More (Mostly) Folk Music

Aileach   •   Aileach

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  • Aileach
    • 1975 - EMI Leaf 7009 LP (IRL)
  • Side One
    1. Gravel Walk
    2. The Bonny Labouring Boy
    3. Jigs Of Aileach
    4. The May Morning Dew
    5. Táimse Im Chodladh "s Ná Dúistear Mé, An Búachaillin Bui
    6. The Pig
  • Side Two
    1. The Town I Love So Well
    2. Pinch Of Snuff
    3. The Lambs on the Green Hills
    4. Dinny's Trip To The Gaeltacht
    5. The Strands of Magilligan
    6. Celtic Lament
    7. Lullaby

  • Aileach
    • Dinny McLaughlin: Fiddle, Tin Whistle, Flute and Vocals
    • Bernard Heany: (Lead) Vocals, Guitar and Bodhrán
    • Pat McCabe: Accordion, Tin Whistle, Piano and Vocals
    • Brian McRory: Banjo, Bouzouki and Vocals
  • Musicians
    • Dónal Lunny: Guitar, Bouzouki
    • Phil Coulter: Celeste
    • Kieran Brennan: Double Bass
    • Pat Armstrong: Guitar
    • Martin Walsh: Double Bass
  • Credits
    • Produced by Dónal Lunny
      • With the exception of "Gravel Walk" & "Lullaby" which were produced by PHIL COULTER
    • Recorded at DUBLIN SOUND STUDIOS, 1975.
    • ©1975, EMI Ireland) Limited

Sleeve Notes

"Gravel Walk" — A favourite reel of the group's. Indeed, we like it so much we were delighted to put it on the "B" side of our first recorded release.

"The Bonny Labouring Boy" — This song tells of the classic conflict between mother and daughter. The mother advises her daughter to seek a rich suitor but she chooses her lover, a labouring boy.

"Jigs Of Aileach" — Playing so many tunes, it is often difficult to remember their names. These three, The Tenpenny Piece, Tell Her I Am, and The Leitrim Fancy, we collectively call the Jigs of Aileach.

"The May Morning Dew" — This is a traditional lament whereby an exile returns to his birthplace. Reflecting on his youth he sadly realises that his memories can never be relived. I first heard this song from Co. Clare singer and collector, John Lyons.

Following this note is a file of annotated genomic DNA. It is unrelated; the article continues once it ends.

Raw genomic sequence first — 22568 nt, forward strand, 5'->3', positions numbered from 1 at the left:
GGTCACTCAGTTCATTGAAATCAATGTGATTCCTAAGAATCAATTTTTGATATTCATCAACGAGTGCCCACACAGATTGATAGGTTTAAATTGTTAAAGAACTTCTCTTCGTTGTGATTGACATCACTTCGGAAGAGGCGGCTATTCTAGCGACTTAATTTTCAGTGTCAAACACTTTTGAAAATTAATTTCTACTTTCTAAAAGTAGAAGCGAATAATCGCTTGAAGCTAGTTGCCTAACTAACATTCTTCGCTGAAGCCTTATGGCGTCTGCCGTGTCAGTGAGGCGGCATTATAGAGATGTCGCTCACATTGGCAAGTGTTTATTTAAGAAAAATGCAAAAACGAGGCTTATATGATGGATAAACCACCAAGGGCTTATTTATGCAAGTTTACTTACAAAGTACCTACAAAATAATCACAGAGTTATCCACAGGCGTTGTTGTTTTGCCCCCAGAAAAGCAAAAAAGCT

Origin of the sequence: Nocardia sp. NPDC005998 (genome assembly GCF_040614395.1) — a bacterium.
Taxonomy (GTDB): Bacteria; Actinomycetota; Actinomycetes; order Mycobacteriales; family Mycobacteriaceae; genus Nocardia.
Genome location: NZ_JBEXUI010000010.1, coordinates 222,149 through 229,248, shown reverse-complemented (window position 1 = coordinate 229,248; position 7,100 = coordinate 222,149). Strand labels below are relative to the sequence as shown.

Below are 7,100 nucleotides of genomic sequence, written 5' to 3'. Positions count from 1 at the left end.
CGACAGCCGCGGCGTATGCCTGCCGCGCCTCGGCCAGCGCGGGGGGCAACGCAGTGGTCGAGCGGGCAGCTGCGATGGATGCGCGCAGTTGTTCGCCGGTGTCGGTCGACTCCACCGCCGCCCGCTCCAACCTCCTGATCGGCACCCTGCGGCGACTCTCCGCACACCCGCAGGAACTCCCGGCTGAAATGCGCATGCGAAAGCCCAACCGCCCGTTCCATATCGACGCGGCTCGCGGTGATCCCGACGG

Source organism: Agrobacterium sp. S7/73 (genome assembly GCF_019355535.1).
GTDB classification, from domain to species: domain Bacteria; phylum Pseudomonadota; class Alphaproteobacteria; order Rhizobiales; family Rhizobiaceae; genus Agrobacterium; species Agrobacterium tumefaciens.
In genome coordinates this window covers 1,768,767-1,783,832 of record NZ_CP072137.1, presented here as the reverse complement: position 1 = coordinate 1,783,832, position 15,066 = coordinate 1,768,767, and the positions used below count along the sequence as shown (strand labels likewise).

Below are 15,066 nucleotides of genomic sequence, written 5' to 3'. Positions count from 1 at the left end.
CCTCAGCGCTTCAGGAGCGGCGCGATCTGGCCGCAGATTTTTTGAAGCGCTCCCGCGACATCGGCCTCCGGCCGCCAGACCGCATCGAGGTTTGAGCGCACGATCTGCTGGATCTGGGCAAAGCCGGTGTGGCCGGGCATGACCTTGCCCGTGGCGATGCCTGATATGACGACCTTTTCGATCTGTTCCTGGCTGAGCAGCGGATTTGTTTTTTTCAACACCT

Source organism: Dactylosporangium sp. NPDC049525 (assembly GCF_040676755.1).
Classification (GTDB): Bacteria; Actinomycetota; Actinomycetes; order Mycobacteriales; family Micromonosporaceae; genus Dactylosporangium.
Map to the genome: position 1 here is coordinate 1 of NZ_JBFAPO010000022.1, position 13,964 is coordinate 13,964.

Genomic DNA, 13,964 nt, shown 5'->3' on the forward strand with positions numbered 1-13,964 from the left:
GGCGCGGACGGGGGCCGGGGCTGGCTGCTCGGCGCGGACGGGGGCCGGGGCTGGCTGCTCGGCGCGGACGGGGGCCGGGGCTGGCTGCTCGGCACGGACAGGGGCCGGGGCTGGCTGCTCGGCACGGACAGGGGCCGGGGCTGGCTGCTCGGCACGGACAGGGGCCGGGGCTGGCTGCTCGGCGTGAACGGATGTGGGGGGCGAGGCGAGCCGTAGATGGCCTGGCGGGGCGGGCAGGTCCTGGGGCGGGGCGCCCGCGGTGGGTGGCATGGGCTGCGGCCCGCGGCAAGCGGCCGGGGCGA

"Táimse Im Chodladh "s Ná Dúistear Mé/An Búachaillin Bui" — These are two slow airs which we have done in two different styles. The first in the true traditional style and the second with a strict beat.

"The Pig" — A humourous song on the sale of a pig. The sly lady who relieved the seller of his money, is cursed severely for her action. I got this song from fiddler Eddie Sweeney, Co. Monaghan.

"The Town I Love So Well" — A contemporary ballad by Derry born composer, Phil Coulter. Returning during "the troubles" to his native town, he felt compelled to comment on the town he had known as a youth, how it has been changed and his hope for ultimate peace.

"Pinch Of Snuff" — There are many versions of this tune, most of them with four parts. As it is a favourite of ours, we gave it a Northern lift!

"The Lambs on the Green Hills" — A jilted lover challenges the newly wedded bride for her hand. He is chased off by the groom, to mourne his loss for ever. This is the Irish version of a popular ballad theme, and the last verse is universally used to emphasize a broken heart.

"Dinny's Trip To The Gaeltacht" — Dinny has composed many tunes over the last few years. This one he composed on his way to Gweedore, always a pleasant trip.

"The Strands of Magilligan" — This is a love song from Co. Derry which probably originated from England.

"Celtic Lament" — Pat got this slow air from piper Jack Wade of Clones who was killed in a car crash in 1967. It is a lament for all Celts.

"Lullaby" — This is another composition by Phil Coulter. Realising that the lingering war in the North of Ireland is leaving heavy scars on the minds of the young he writes this song in an attempt to call for a change of heart.